A therapist on TikTok is calling out “largest online therapy provider” BetterHelp for bait-and-switching users by utilizing the information of therapists not affiliated with the service.
The TikToker, Alicia Murray (@therapywithmillenials) claims that folks who find the information of therapists on a service called CareDash are then redirected to BetterHelp’s site. They’re told that the therapist they chose isn’t available for a session, but BetterHelp then recommends other therapists who are actually able to take on the work.
“If you heard what’s going on with the therapist world right now, as if BetterHelp wasn’t already on my shit list, buckle up,” Murray starts. “…CareDash has somehow made profiles for basically every therapist who’s licensed that’s out there. When you are licensed your information is public cause you have to register with the state that you live in.”
She goes on to say that in many instances, the information of non-affiliated therapists is being culled from mental health platforms therapists themselves pay out-of-pocket in order to be a part of, intoning that BetterHelp is profiting off of their investments, even if they aren’t attached to the service.
@therapywithmillenials Send help. And a legal team. #caredash #betterhelp #betterhelptherapy #therapistsontiktok #therapytok ♬ original sound – Alicia | Motherhood + Therapy
“So CareDash has made profiles for every therapist, mental health, social worker, marriage and family therapist, stolen their information from their website, or other directories that we pay to be on, and when you click ‘work with this therapist now,’ guess where they bring you? BetterHelp,” she explains.
Murray acknowledges that treating mental health can be profitable, however, she notes that most mental healthcare providers must invest in resources that CareDash and BetterHelp are now using to their benefit.
“Listen, I know people think there’s a lot of money in mental health, but we are very small fish,” she concludes. “We pay continuing education fees. We pay licensure fees. We pay insurance. We pay platform fees. We pay website fees. We pay fees to keep client chart information and appointment information. And we pay for our video software. We are small fish here. Why does BetterHelp need to use us as pawns to get people to their website?”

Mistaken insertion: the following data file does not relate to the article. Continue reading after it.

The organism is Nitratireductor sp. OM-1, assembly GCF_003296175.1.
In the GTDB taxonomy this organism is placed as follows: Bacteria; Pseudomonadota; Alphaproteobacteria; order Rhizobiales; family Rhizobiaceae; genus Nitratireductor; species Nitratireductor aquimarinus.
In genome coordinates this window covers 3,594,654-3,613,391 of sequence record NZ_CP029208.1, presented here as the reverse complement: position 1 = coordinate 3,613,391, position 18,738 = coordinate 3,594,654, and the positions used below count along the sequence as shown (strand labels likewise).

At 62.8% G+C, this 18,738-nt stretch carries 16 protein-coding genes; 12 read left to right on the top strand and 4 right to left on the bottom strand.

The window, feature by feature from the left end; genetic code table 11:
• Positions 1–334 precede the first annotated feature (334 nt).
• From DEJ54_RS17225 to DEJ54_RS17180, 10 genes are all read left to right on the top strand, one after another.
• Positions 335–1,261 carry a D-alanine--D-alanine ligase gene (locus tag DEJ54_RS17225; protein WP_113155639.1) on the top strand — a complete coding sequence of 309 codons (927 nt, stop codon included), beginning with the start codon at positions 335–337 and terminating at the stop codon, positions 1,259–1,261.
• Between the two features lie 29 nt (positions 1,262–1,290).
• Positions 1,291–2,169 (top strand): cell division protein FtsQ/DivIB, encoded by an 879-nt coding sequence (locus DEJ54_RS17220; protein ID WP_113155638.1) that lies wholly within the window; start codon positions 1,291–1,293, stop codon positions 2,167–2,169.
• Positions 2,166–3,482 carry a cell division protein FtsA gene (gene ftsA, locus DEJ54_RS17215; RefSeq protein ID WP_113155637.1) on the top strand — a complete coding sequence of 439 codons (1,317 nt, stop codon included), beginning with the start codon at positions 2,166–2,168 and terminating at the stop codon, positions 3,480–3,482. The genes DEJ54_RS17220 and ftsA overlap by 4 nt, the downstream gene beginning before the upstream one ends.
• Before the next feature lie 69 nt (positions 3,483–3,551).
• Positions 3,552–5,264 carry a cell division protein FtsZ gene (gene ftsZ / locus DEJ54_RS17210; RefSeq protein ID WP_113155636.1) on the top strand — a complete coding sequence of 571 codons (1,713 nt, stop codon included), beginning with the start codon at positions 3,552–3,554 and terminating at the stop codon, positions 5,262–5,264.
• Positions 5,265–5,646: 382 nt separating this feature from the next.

Due to blowback from therapists like Murray online, BetterHelp released a statement Thursday on Twitter claiming that they had stopped promoting their services through CareDash. The company also urged mental healthcare providers with concerns about potential “ghost” profiles on CareDash to reach out to them directly, as the company’s no longer have an arrangement.
On TikTok, viewers were miffed by Murray’s claims about the mental health platform.
“That feels illegal on so many levels,” one user wrote.
“Class action cease and desist?” another suggested.
Then some folks said that scarily enough, the service listed the home address of a place they used to live at.
“Yup. I’m on there too and it stresses me outttttttt. Ahhhh,” one added.
“OMG I just looked myself up,” a second claimed. “My name came right I’m. I’m not even an LCSW yet.”
Some shared their own experiences with BetterHelp, while others said that they were all for gobbling up “slander” on TikTok regarding the platform. Then there were those who said that their experiences with BetterHelp therapists weren’t positive, like one person who was told to consider their struggles with insulin and type 1 diabetes medication coverage from “an insurance perspective.”
“I just checked and they posted their policy states that they will not take down profiles,” one user noted, however CareDash and BetterHelp both have separate policies pertaining to private user info.
According to Alicia, this same type of privacy doesn’t extend to non-affiliated therapists BetterHelp lists on its platform.
Others tagged popular creators who’ve worked with BetterHelp before. “@Philip DeFranco you might wanna look into this for spreading the word possibly on the show,” one user wrote.
In fact, BetterHelp has faced controversy for its influencer marketing model. Maastricht University published a piece in 2021 highlighting criticisms the app received for using influencers to advertise its service by “capitalizing” on the mental health issues of their followers.
“BetterHelp has offered brand partnerships to influencers amongst the biggest on social media: Shane Dawson and Philip DeFranco have posted very ‘personal videos’ about their struggles with mental health and encouraging their followers to seek help,” the article reads. “At the end of the video, the Youtubers proceeded to promote the BetterHelp services, this included affiliate links which reportedly earned them money for every subscription contracted by one of their fans.”
There have also been reports of booked counselors never showing up to client’s sessions, inequities in pricing, paying actors to extol the brand, and influencers advertising terms of service that don’t actually represent the terms the company embodies on its own website.
The Daily Dot has reached out to Murray on TikTok and BetterHelp via email for further comment.
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